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Published 1 September 2015
M&A has a cycle, just as underwriting does. When M&A is booming, prices tend to rise and value tends to decrease. The market can fall victim to a fear of missing out: the media reports deal activity and so shareholders start to expect it to be on their company’s agenda, CEOs begin to measure their success against the size of the latest deal and the investment banks call with increasing urgency.
We have entered that phase where rigorous and objective valuation can start to give way to looser multiples of earnings and it becomes difficult to resist speculation: ‘The value will come from synergies’ or ‘We will do more with less’. The reality is very different: it pays to remember that somewhere between 70% and 90% of acquisitions fail to deliver the value expected by the buyer. If investment discipline is not maintained then the deals start to destroy value, not create it. It is essential to evaluate each potential target methodically, by reference to a sound valuation model and on the basis of thorough due diligence. Integration must also be planned with the same relentlessness and attention to detail.
Solvency II has made valuing an insurance company for an acquisition more complex than before. When evaluating an acquisition CFOs now need to run at least two financial models – one based on International Financial Reporting Standards (IFRS), or Generally Accepted Accounting Principles (GAAP) for their shareholders and the analysts, the other based on Solvency II capital and technical provisions for the PRA.
It might be wondered why this is new. The PRA and its predecessors have for years been gatekeepers to UK insurance sector M&A: no acquisition or even substantial minority investment can happen without the regulator’s approval under Part XII of the Financial Services and Markets Act 2000 (FSMA).
The PRA must apply statutory criteria in deciding whether to approve a change in control (sections 185-186 FSMA) but these criteria are drafted widely enough to give the regulator a significant degree of judgement in deciding whether to consent to a transaction going ahead. Notwithstanding other factors, historically approval has (unsurprisingly) been withheld unless a buyer can demonstrate how the target will meet its individual and group capital requirements post completion.
What has been less obvious over the years, particularly to prospective investors from outside Europe, is that the regulator will, where it thinks necessary, interpret sections 185 and 186 FSMA to require target insurance companies to be overcapitalised as a buffer against the basis risk inherent in new ownership.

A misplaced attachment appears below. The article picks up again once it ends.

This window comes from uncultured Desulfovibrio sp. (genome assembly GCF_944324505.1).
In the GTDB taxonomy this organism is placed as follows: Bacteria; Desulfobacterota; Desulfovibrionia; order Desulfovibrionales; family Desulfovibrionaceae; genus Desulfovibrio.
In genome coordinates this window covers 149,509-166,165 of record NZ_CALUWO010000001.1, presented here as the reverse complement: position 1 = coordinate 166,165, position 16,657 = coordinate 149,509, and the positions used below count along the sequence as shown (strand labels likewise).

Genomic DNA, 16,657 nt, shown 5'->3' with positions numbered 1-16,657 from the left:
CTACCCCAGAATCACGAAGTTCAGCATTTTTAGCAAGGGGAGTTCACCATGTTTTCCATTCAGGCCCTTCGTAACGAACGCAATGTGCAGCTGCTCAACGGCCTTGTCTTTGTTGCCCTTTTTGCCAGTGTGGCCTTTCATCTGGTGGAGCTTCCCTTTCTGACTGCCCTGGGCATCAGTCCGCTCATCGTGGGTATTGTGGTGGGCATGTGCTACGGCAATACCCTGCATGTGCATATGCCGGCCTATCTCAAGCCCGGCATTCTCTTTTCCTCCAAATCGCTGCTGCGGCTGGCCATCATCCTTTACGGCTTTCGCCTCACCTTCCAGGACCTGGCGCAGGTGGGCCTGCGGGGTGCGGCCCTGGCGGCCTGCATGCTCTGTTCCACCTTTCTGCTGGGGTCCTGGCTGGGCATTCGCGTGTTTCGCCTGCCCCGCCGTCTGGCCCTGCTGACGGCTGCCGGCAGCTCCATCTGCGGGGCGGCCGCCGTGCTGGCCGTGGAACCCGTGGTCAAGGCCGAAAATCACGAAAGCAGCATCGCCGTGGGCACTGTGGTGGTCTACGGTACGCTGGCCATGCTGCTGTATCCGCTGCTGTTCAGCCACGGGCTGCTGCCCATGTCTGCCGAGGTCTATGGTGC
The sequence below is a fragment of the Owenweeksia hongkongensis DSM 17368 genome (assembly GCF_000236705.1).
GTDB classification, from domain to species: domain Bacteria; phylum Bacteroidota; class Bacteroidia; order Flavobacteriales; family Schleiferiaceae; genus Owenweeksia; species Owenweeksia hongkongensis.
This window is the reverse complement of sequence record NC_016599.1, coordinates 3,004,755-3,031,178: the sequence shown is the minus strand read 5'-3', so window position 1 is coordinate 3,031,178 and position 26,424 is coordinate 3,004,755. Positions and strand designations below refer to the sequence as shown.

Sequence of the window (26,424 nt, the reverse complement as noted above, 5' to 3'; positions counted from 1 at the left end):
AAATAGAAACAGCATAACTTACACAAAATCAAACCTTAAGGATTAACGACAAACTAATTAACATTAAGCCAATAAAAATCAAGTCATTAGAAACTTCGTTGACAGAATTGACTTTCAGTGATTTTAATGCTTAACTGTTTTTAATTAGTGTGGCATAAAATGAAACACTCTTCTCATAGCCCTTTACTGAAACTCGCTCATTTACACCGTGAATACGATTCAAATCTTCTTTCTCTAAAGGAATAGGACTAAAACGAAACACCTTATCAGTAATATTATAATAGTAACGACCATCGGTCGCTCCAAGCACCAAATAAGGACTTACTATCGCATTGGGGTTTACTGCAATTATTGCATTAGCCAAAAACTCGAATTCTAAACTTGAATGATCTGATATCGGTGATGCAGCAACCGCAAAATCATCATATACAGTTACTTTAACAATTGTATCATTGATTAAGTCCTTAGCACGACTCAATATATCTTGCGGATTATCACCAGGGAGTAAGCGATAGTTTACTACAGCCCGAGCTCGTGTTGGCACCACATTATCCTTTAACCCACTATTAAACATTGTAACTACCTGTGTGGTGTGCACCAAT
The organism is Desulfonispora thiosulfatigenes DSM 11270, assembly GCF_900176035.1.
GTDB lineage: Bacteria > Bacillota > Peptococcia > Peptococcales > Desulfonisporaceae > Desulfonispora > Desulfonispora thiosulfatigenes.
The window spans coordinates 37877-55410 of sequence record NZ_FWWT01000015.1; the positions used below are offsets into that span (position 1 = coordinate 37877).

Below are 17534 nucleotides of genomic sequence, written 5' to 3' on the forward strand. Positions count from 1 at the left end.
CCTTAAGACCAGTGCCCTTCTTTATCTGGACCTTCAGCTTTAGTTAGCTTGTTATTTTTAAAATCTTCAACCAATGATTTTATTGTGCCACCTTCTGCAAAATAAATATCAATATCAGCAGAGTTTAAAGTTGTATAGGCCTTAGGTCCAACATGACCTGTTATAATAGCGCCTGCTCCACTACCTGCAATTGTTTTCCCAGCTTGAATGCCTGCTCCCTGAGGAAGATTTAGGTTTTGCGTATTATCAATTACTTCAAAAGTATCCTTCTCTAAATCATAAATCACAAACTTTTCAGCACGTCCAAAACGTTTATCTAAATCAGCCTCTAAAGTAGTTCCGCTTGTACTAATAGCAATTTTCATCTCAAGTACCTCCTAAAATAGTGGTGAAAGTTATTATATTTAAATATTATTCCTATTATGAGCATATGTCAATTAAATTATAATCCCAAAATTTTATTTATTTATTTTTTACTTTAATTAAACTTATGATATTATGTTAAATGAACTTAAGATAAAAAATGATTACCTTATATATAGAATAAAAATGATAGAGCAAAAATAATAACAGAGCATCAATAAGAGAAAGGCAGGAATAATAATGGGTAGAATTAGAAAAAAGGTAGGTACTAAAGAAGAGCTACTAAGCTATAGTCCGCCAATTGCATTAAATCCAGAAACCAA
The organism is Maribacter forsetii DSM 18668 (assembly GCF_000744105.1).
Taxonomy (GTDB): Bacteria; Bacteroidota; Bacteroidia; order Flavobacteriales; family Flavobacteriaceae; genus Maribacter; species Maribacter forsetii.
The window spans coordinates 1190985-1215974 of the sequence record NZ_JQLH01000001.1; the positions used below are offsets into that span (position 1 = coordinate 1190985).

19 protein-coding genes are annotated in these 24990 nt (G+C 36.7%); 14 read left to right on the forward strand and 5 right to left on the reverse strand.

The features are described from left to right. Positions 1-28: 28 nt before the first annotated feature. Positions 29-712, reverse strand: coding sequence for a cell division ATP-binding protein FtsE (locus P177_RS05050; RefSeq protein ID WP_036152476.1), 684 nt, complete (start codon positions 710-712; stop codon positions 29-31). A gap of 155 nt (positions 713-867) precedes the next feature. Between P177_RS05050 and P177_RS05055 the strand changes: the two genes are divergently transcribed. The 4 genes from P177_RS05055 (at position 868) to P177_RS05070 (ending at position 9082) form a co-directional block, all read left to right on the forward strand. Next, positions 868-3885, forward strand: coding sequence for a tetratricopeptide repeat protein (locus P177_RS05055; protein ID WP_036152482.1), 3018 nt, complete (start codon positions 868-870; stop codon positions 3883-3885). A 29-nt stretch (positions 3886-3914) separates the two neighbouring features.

Some commentators (and some CEOs) maintain that integration is unnecessary, pointing to private equity (PE) portfolios as proof. This in our view misunderstands the way PE firms manage capital, putting representative directors on the boards of their portfolio companies to drive a relentless common focus on returns. It also ignores that, unlike most PE acquisitions, M&A in the re/insurance market always involves buying a significant amount of duplicate infrastructure.
If that is not dealt with, and quickly, then shareholder value evaporates: to give a real-life example, few things kill synergy like maintaining 19 general ledger systems.
In fact, something that has gone relatively unnoticed in 2014/15 is the quiet integration of the Lloyd’s and Companies’ Market operations of several insurance groups previously run on a decentralised basis. This will not only generate cost savings and capital efficiencies, it will enhance the leadership of senior management and prevent group subsidiaries from cannibalising each other in a fight over common lines of business. This is a trend we expect to see accelerated in future insurance market M&A.
Now Solvency II has changed the basis on which insurers must demonstrate their financial position to the regulator. Previously, insurers and prospective buyers could demonstrate their solvency using IFRS or GAAP in the same way as they calculated their annual accounts. However, Solvency II requires insurers’ technical provisions, reinsurance balances and own funds to be calculated differently from the accounting rules for published accounts.
Any capital surplus identified in the target by a sharp-eyed buyer is likely to look smaller under Solvency II, and smaller still when considered against the PRA’s stated views on capital extraction. Perhaps more significantly, regardless of IFRS, if the Solvency II calculations demonstrate a shortfall against the target’s Solvency Capital Requirement or Group Capital Requirement post completion, the PRA will want to see additional funds invested to bring the target back up to, or indeed over those requirements before it will consent to the buyer acquiring control. Buyers unfamiliar with the Solvency II requirements (and there are plenty of non-EU investors looking at London Market targets) may be in for a shock when they bring their proposals to the regulator.